Infrastructure

ECS for Utilities for Support Services area and West end Extension for Ras Laffan

Project :
ECS for Utilities for Support Services area and West end Extension for Ras Laffan
Client :
Qatar Petroleum
Location :
Ras Laffan City
Status :
Completed 2009

One of our recently completed infrastructure projects is the Ras Laffan Utilities Project, which was carried out for Qatar Petroleum. This project is one of the largest infrastructure projects currently being implemented in the country. The project involved complete infrastructure design for the extension of Ras Laffan City, covering an area of 3000 ha, which almost doubled its previous area.

This project, which was carried out by Qatar Petroleum, is one of the largest infrastructure projects implemented in the country.. Facilities designed included Electrical  Power Supply System including 132 kV,  33 kV  and 11 kV sub-stations, Water Supply, Sewage Collection System, Fire Water Network and a telecommunication network with Fibre Optic Cables, 41 pumping stations, large water reservoirs, telecom control rooms, etc.

Complete master planning, utilities demand calculations and design of transmission and distribution networks commencing from 132 kV level downwards were carried out. The utilities demand study commenced from scratch, and culminated in the detailed design for the large development.

One of the initial studies carried out by GEIC was the Load Density Study. GEIC adopted a mult-pronged approach to arrive at the optimum resuls.

At the commencement of the project, the project area was totally undeveloped, and profiles and nature of tenants was unavailable. With good coordination with RLC engineers, GEIC team developed energy profile or prospective tenants of the industrial area.

Another option considered was reference to International standards and codes of practices to find out generally adopted criteria for estimating load density for industrial areas and industrial parks.  However, review of literature available  at that time indicated that standards or codes that explicated a universal basis that could be adopted in such cases do not exist. The consultant approached GOIC (Gulf Orgnaization for Industrial Consultancy), Department of Industries and Kahramaa, as well as electric utility departments in some other GCC countries in this regard, but we were informed that specific guidelines for estimating Load Density for new developments were not available with them.  Specific consumption data from existing individual industrial establishments could also not be used since sufficient details regarding the industries that will be established in the supporting industries area were not available.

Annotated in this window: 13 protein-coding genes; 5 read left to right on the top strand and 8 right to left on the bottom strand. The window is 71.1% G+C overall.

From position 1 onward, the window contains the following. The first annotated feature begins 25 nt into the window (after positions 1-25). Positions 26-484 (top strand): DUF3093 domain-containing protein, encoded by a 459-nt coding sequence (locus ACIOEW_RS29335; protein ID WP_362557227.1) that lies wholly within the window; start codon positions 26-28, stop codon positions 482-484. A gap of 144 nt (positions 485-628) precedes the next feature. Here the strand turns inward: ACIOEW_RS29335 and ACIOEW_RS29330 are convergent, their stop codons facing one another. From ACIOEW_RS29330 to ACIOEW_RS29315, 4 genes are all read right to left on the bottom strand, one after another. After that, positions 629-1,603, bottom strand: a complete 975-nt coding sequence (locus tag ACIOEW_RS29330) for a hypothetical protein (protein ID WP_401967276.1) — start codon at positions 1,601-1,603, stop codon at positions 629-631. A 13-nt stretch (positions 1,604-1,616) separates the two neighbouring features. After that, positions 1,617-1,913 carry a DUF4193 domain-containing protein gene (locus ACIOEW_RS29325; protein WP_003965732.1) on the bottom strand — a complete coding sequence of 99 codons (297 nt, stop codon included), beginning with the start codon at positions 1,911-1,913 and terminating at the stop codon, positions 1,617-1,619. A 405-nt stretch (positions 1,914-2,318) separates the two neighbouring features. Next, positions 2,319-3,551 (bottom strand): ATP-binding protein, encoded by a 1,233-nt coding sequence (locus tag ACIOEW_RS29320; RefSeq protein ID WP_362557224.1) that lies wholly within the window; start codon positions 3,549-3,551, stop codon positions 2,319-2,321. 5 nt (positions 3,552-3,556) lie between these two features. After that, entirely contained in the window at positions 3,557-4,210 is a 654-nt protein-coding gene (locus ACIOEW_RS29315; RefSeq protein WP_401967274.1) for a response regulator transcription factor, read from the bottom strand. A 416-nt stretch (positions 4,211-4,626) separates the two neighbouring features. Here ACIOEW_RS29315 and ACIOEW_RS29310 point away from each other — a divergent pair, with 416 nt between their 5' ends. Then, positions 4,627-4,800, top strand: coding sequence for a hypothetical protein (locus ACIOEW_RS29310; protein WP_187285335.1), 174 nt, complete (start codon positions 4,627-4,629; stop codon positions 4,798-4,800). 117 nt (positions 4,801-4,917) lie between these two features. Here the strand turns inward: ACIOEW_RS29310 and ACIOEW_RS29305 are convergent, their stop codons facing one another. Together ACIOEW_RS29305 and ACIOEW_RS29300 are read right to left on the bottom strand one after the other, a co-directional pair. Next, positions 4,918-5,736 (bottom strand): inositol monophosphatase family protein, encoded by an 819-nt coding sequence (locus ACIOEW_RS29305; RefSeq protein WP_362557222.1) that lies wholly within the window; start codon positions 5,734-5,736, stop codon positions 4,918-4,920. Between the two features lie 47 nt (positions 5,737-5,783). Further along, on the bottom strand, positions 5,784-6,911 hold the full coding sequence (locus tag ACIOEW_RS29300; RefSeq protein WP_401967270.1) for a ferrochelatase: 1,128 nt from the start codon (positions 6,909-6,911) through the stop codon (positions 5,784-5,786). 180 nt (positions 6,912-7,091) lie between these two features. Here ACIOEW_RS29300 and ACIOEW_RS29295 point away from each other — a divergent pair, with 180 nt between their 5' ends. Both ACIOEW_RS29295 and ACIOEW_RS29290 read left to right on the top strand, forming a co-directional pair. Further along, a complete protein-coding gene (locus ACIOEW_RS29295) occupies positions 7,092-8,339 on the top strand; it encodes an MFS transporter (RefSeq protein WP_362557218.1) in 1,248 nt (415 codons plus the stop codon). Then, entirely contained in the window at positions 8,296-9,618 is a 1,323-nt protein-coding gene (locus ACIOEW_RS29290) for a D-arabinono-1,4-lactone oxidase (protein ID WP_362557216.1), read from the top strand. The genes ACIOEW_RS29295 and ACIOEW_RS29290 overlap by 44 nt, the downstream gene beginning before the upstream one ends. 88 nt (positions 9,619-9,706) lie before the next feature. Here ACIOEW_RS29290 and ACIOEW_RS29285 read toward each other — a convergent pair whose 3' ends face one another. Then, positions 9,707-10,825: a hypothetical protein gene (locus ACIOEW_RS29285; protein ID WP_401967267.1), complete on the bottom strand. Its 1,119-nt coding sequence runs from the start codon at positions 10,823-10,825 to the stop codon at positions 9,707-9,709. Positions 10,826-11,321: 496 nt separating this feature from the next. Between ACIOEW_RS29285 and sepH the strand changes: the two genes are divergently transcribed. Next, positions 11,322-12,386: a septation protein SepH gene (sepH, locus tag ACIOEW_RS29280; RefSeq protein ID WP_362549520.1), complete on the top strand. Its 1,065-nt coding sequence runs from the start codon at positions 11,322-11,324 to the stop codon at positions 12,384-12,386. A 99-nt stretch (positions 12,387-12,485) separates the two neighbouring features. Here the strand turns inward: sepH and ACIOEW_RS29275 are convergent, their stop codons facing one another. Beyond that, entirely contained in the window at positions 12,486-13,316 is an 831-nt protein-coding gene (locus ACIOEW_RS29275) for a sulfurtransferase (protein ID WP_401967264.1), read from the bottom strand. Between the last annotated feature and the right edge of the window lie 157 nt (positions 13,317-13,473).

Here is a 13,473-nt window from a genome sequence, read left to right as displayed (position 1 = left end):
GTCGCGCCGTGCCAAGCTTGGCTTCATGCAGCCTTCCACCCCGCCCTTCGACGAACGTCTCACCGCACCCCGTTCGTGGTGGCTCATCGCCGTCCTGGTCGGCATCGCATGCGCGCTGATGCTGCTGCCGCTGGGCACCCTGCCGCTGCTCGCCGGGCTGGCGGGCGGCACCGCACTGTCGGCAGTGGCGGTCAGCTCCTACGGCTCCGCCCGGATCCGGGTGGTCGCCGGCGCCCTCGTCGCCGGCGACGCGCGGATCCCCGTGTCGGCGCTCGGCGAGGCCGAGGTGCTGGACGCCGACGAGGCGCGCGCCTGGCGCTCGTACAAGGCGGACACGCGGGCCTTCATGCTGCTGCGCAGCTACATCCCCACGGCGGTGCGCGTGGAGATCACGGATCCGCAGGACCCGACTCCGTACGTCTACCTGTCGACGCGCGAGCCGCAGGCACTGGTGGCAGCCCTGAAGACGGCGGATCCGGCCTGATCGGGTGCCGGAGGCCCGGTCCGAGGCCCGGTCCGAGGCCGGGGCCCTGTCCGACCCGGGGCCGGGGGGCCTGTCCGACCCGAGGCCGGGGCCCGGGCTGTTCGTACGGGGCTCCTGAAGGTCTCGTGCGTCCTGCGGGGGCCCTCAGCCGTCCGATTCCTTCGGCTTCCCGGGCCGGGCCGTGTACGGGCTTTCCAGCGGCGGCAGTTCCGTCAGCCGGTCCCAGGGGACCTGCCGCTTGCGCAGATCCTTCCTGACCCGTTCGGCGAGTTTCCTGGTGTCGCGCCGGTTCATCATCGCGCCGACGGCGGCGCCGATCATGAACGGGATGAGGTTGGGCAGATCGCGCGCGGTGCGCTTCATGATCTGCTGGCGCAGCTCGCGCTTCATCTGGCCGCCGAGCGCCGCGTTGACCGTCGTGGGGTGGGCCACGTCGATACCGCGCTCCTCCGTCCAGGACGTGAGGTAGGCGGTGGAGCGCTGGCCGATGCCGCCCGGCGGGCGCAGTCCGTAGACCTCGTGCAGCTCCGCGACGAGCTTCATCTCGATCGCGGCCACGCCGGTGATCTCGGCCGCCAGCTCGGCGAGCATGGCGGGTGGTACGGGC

A Third approach adopted was study of an existing area similar developments in Qatar. Active help was provided by Kahramaa in this regard. A study of the nature of industries operating in the existing Industrial Area in Zone 57 (Salwa Road Industrial Area) indicated that this development had a good mix of units that compared well with the Master Plan List of Industries as far as energy requirement is concerned.  It was judged that the most reliable and practical way to develop the energy profiles were to depend on the records of actual consumption.  Kahramaa (KM) was approached for this information, which was kindly provided by them.

Due to the requirement to maintain privacy, full details of all the customers were not received from Kahramaa.  We have tried to get additional details, and wherever available, these have been included. Kahramaa consumers are classified as residential, commercial and industrial. Only industrial units were selected for the study, and monthly power and water consumption for each of these units for 17 months were obtained from Kahramaa.  By screening out commercial and residential developments, it was ensured that only data related to light industries was used. Applicable The load factor  was derived from this data.

The maximum demand was assessed from the load density arrived at and area after applying the applicable load factor. Reliability analysis was carried out on the results achieved, and statistical accuracy studied. Consolidated load estimated for the whole development was 200 MVA which was used to size the main substation within the project area namely, the  RLF-3 132/33/11 kV Substation. This substation was designed with 3 x 100 MVA Transformers. 

Similar studies were carried out for various utilities such as water, fire water, sewerage, etc.  The project had very tight utility corridors, which called for careful design of combined utility layout and clash detection. Successful planning and execution of this prestigious project gave us a unique experience in utilities and corridor design.

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